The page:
Work Update: 20 More Layoffs Today!

by FI Fighter on November 17, 2012

in Work Update

I mentioned back in late August how my company had just gone through the first round of layoffs. Well, as it turns out, today marked the start of Round 2! This caught many of us off-guard, as the company has a policy of initiating these moves without giving its employees any fair warning. Suffice to say, today was not your typical day at the office.

Just another atypical day…

The day started off normal enough, as I got to work early, and went through my usual routine. Halfway through our morning staff meeting, the security guard came in and wanted to know if one of my co-workers was there. My co-workers and I knew instantly that something was amiss, because it is very seldom that something like this happens. If the matter at hand isn’t urgent, security will usually let us wrap up our meetings so that they don’t need to interrupt us.

For the remainder of the meeting, my co-workers and I were chattering, trying to figure out if something big had just happened. Someone suggested the idea of Round 2 of layouts starting today, which of course put everyone in a grim mood. Let’s just say most of us tuned out of the meeting from that point on.

Suspense

After the meeting concluded, everyone dispersed as usual, but I did notice something peculiar. A lot of my co-workers were gathering by the windows, looking intently outside. Since there were so many people crowded around the windows, I couldn’t get a good view, so decided to walk outside the building instead. In retrospect, this probably wasn’t the smartest decision for me to make, because for all I knew, there could have been some kind of serious incident going on outside. I probably didn’t make the safest decision, but lucky for me, one other co-worker decided to join me.

We walked outside building #1, and walked slowly towards building #2. Before getting to the entrance, we were approached by two security guards, which was again, unusual. So, by now, we knew something was going on for sure. As it turns out, they let us know right then and there that we weren’t allowed entry into the building because the second round of layouts was indeed proceeding inside.

Shock

One guard then broke the news, informing us that one employee who had just been informed of his dismissal was so overwhelmed that he fainted! This was the reason for all all the window gathering taking place in building #1 – my co-workers were staring outside because the paramedics had just arrived on the scene. Again, not something you normally see on a typical day at the workplace.

I didn’t know how to react. I was in shock! I didn’t know the co-worker personally, but many of my colleagues in my group knew him quite well. He was a young guy, not too many years into his career. They mentioned how he had just transferred from the Asia Design Center to our offices in the US just less than two years ago. He had a wife, and a kid to support as well. Apparently, he had been under a lot of stress lately, and was even worried about his job security a few months back during Round 1 of layoffs. I’m sure his nerves were put to ease a bit after surviving the initial cuts, so receiving this jolt of bad news today must have just overwhelmed him.

It’s such an unfortunate event that took place today…

Perspective

And it makes me examine life more closely yet again. It makes me ponder if all this is really worth it in the end? No one should have to deal with so much stress and anxiety that it jeopardizes their very health. In a way, sometimes I think people sign up for more than they can handle. Partially, because society expects you to. I look at this young guy and wonder, maybe he jumped in the deep end of the pool too soon, before he was ready. I mean, the stresses of a job and pressure to perform on a daily basis are taxing enough, especially for someone just getting their career started. It takes time to acquire enough experience and knowledge to where you can feel confident in your abilities. When you factor in trying to raise a family, moving to a new country, having to learn a new language/culture, etc., that’s a lot of weight on any one person’s shoulders.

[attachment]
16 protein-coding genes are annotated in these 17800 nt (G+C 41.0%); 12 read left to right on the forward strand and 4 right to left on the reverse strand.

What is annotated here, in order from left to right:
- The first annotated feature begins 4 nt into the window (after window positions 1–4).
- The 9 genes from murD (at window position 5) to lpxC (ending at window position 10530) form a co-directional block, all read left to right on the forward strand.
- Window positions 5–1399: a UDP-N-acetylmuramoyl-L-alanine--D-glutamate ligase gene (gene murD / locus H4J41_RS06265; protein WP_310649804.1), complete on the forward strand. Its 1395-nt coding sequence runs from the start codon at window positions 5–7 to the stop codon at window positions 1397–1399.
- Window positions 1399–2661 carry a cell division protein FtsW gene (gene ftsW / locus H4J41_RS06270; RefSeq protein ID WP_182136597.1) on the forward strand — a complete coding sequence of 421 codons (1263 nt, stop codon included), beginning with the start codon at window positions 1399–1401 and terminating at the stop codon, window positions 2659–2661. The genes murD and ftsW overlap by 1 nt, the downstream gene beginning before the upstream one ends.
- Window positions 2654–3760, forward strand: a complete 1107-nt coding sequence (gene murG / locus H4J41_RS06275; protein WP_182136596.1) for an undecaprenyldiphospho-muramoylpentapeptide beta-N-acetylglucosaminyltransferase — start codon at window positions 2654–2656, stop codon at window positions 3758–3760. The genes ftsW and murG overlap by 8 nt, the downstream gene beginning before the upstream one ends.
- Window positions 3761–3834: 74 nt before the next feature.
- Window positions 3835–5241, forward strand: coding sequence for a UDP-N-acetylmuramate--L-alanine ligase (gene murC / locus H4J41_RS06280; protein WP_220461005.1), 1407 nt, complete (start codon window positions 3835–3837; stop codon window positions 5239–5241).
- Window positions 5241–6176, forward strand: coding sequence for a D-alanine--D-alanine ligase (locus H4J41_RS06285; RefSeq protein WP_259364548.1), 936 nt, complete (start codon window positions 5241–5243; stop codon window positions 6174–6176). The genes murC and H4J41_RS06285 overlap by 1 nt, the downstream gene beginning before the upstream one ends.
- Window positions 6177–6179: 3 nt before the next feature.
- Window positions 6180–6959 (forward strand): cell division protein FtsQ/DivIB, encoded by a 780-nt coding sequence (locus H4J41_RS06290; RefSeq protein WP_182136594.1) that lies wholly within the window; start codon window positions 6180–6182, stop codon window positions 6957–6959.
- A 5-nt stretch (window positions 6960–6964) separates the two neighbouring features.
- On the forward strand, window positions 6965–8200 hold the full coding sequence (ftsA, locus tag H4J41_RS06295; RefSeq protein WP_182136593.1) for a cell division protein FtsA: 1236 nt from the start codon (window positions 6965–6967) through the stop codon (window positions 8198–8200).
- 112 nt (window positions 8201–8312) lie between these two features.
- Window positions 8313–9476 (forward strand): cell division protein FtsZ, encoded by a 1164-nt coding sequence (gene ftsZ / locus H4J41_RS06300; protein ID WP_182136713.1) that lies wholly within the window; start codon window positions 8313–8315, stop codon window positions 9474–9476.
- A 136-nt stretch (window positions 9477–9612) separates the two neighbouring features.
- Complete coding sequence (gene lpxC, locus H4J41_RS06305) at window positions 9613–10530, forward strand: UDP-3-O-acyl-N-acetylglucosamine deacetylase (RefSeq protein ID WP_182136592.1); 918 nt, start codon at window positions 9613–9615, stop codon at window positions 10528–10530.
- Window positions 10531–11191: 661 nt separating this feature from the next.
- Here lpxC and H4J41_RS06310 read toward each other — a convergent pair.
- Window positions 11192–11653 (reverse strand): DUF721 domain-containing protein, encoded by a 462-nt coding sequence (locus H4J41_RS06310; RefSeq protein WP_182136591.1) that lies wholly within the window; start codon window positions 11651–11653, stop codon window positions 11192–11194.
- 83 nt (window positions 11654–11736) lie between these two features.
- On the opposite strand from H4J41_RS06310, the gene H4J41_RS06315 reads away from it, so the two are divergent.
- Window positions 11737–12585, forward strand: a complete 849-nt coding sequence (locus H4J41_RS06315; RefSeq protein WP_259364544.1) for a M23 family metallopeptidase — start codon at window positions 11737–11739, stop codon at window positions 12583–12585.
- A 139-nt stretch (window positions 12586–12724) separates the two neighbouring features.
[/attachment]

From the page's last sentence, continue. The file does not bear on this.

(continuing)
Subconsciously, maybe it’s thoughts like these that are always running in the background, forcing me to always focus (and refocus) my efforts towards staying on the path to reaching financial independence. So that I won’t have to deal with all the work-related BS. So that I won’t have to put my health in harm’s way. So that one day, should I elect to settle down and raise a family, I will be able to do so without feeling like the weight of the world is on my shoulders.

Life is worth living. I have many dreams for the future that I am working towards achieving. No job in the world should have the audacity to try and rob me of that. I did not, and will not ever sign up for that. No thanks.

 

{ 14 comments… read them below or add one }

1 ExecutionerNo Gravatar November 17, 2012 at 8:35 am

“No job in the world should have the audacity to try and rob me of that. I did not, and will not ever sign up for that. No thanks.”

Could not agree more. My wife and I both had less-than-enjoyable weeks working for our respective employers. Every time something like this happens, it reinforces our drive to achieve our financial goals as quickly as possible so we can put all of the corporate BS behind us.

Reply

2 FI FighterNo Gravatar November 18, 2012 at 2:41 pm

Executioner,

Sorry to hear about the bad experiences you and your wife have been having at work. I definitely understand how you feel, as corporate politics have been driving me crazy as of late.

In my own case, I really enjoy engineering in its purest form. Management has a tendency, though, to strip out the good things about it, and force employees to: run useless tests, release products with known bugs, point the finger at those not at fault, change product definitions at the last minute and still force you to meet the schedule, etc. etc. And then finally, lay you off b/c they made bad decisions.

I’m with you, achieve FI and leave all the BS behind!

Best wishes!

Reply

3 Financial SamuraiNo Gravatar November 17, 2012 at 11:11 am

Yikes. If anybody is worried at your office, please have them buy and read my book on how to engineer your layoff. It’s a good way to learn NOT to get laid off, and also a good way to negotiate a nice severance package. And if they hate it, they can ask for their money back.